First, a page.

Definition of Stuttering

1. n. The act of one who stutters; -- restricted by some physiologists to defective speech due to inability to form the proper sounds, the breathing being normal, as distinguished from stammering.



2. a. Apt to stutter; hesitating; stammering.

Definition of Stuttering

1. Noun. A speech disorder in which the flow of speech is disrupted by involuntary repetitions and prolongations of sounds, syllables, words or phrases, and by involuntary silent pauses or blocks in which the stutterer is unable to produce sounds. ¹

2. Noun. An instance of stuttering. ¹

3. Verb. (present participle of stutter) ¹

4. Adjective. That stutters. ¹

5. Adjective. (figuratively) Hesitant. ¹

¹ Source: wiktionary.com

Definition of Stuttering

1. stutter [v] - See also: stutter

Stuttering Pictures

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Lexicographical Neighbors of Stuttering

sturnoid
sturnuses
sturt
sturted
sturting
sturtite
sturts
stush
stushie
stushies
stutter
stutter gun
stuttered
stutterer
stutterers
stuttering (current term)
stuttering(a)
stutteringly
stutterings
stutters
stuttery
sty
stycas
stycerin
stychomythia
stychomythias
stye
styed
styes

Literary usage of Stuttering

Below you will find example usage of this term as found in modern and/or classical literature:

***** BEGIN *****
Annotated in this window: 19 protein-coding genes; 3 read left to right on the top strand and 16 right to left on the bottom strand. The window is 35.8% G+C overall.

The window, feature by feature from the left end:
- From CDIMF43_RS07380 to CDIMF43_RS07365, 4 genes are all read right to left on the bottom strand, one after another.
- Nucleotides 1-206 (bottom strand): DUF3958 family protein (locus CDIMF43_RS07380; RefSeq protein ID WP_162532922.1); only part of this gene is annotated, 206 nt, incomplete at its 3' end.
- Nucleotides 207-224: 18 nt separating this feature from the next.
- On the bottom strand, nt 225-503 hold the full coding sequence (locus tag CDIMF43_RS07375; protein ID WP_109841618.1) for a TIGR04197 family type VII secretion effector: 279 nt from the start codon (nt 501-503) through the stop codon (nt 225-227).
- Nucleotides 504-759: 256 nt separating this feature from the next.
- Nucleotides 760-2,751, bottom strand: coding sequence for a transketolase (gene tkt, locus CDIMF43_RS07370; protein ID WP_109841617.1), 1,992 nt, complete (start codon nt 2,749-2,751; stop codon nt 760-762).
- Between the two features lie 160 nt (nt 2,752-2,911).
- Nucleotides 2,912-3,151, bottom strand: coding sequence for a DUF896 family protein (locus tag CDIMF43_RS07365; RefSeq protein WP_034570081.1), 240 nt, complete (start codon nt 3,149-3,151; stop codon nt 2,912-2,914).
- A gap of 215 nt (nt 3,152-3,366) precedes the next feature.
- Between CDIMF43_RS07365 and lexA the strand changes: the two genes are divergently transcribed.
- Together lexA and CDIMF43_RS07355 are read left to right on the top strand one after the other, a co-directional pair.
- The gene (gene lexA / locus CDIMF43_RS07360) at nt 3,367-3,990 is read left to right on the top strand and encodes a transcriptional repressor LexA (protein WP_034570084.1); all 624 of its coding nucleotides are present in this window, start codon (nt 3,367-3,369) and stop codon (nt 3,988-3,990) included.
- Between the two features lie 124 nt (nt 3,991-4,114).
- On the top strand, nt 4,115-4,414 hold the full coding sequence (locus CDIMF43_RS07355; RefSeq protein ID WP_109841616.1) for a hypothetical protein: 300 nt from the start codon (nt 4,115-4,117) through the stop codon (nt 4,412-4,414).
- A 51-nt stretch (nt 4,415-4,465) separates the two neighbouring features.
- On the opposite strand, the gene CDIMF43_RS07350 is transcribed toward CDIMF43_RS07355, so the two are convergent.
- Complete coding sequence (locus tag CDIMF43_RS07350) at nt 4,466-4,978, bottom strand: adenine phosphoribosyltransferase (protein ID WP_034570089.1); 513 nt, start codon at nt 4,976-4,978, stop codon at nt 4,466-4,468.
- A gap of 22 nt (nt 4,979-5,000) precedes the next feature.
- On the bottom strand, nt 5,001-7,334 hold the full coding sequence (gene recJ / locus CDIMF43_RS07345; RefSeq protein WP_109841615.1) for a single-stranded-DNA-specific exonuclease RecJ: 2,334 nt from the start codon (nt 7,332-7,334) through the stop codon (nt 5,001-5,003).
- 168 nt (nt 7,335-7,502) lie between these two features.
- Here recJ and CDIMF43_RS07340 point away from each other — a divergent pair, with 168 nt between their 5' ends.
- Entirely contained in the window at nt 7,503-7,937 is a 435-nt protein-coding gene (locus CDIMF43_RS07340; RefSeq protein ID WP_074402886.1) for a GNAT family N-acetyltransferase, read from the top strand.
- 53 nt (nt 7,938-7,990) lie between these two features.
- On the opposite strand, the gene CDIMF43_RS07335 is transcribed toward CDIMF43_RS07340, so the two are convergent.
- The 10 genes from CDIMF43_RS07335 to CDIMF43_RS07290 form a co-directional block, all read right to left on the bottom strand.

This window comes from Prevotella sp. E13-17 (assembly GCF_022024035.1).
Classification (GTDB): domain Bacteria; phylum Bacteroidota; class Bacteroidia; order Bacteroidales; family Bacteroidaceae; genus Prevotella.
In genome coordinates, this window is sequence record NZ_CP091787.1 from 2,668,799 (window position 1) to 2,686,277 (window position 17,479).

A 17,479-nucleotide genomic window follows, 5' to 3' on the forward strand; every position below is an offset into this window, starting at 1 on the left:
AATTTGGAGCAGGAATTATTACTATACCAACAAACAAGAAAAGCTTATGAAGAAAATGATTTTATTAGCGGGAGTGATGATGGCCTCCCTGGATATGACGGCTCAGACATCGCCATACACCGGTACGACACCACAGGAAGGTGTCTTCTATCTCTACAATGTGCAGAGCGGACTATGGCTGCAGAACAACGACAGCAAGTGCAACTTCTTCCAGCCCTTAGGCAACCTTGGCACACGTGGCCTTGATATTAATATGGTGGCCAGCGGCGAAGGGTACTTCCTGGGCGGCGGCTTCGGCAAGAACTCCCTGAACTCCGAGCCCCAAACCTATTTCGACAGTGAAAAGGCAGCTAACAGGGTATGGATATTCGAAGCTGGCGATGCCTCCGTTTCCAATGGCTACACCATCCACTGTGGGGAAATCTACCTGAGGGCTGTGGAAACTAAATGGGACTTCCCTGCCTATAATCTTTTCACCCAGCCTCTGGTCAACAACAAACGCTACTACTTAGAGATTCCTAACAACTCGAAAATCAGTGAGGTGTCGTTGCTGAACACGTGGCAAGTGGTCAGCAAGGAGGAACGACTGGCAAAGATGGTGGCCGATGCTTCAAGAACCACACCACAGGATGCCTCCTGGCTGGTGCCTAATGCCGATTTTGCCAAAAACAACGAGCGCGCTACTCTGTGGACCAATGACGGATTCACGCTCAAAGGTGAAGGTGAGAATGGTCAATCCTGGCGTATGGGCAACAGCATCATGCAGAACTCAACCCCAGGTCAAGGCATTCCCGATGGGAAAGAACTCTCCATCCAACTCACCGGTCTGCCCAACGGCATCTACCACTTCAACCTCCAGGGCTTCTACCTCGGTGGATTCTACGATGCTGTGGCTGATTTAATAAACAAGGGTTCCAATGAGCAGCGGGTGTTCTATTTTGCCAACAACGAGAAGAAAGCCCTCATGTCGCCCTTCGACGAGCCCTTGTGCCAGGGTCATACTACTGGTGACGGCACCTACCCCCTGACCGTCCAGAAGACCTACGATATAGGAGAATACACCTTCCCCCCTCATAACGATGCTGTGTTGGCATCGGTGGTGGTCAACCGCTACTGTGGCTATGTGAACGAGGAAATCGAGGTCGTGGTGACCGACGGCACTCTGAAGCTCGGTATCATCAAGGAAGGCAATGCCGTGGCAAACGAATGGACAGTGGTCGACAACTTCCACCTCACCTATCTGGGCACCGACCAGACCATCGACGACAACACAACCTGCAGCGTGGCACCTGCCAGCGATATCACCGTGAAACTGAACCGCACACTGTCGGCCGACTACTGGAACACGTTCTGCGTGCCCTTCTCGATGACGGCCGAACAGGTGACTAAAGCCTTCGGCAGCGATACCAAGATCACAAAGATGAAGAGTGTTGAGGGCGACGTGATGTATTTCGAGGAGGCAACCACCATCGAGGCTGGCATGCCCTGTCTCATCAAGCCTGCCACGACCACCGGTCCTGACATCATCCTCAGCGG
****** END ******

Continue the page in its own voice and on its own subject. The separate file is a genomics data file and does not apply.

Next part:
1. Fundamentals of Child Study: A Discussion of Instincts and Other Factors in by Edwin Asbury Kirkpatrick (1903)
"stuttering and stammering are caused by lack of proper harmony as to amount, time, ... stuttering and stammering, therefore, call first for training in ..."

2. Fundamentals of Child Study: A Discussion of Instincts and Other Factors in by Edwin Asbury Kirkpatrick (1907)
"stuttering and stammering are caused by lack of proper harmony as to amount, time, ... stuttering and stammering, therefore, call first for training in ..."

3. Fundamentals of Child Study: A Discussion of Instincts and Other Factors in by Edwin Asbury Kirkpatrick (1907)
"stuttering and stammering are caused by lack of proper harmony as to amount, time, ... stuttering and stammering-, therefore, call first for training in ..."

4. The Journal of Foreign Medical Science and Literature edited by Samuel Emlen (1818)
"powers in no common degree; and, that in depraved and relaxed habits, it is a remedy that has no rival. W. BALFOUR, MD A Memoir en stuttering':—4/ ..."

5. The Dublin Journal of Medical Science (1840)
"stuttering results from a clonic or tonic Spasm of the Respiratory ... MOST of the authors who have written upon stuttering, have sought for its cause in ..."

6. Psychotherapy; Including the History of the Use of Mental Influence by James Joseph Walsh (1912)
"The difficulty of speech called stuttering has usually been considered rather ... Perhaps, even oftener, stuttering was considered one of those affections, ..."

7. King's College Lectures on Elocution: Or, The Physiology and Culture of by Charles John Plumptre (1881)
"Hindrances to Fluency of Speech—Dr. Abbotts—Stammering and stuttering— Definition of each of these Impediments — Various Causes of Stammering and ..."

8. School Hygiene by Fletcher Bascom Dresslar (1913)
"CHAPTER XVIII stuttering More Boys than Girls Stutter. — It is a serious hindrance to a boy, and possibly more to a girl, to be afflicted with the habit of ..."

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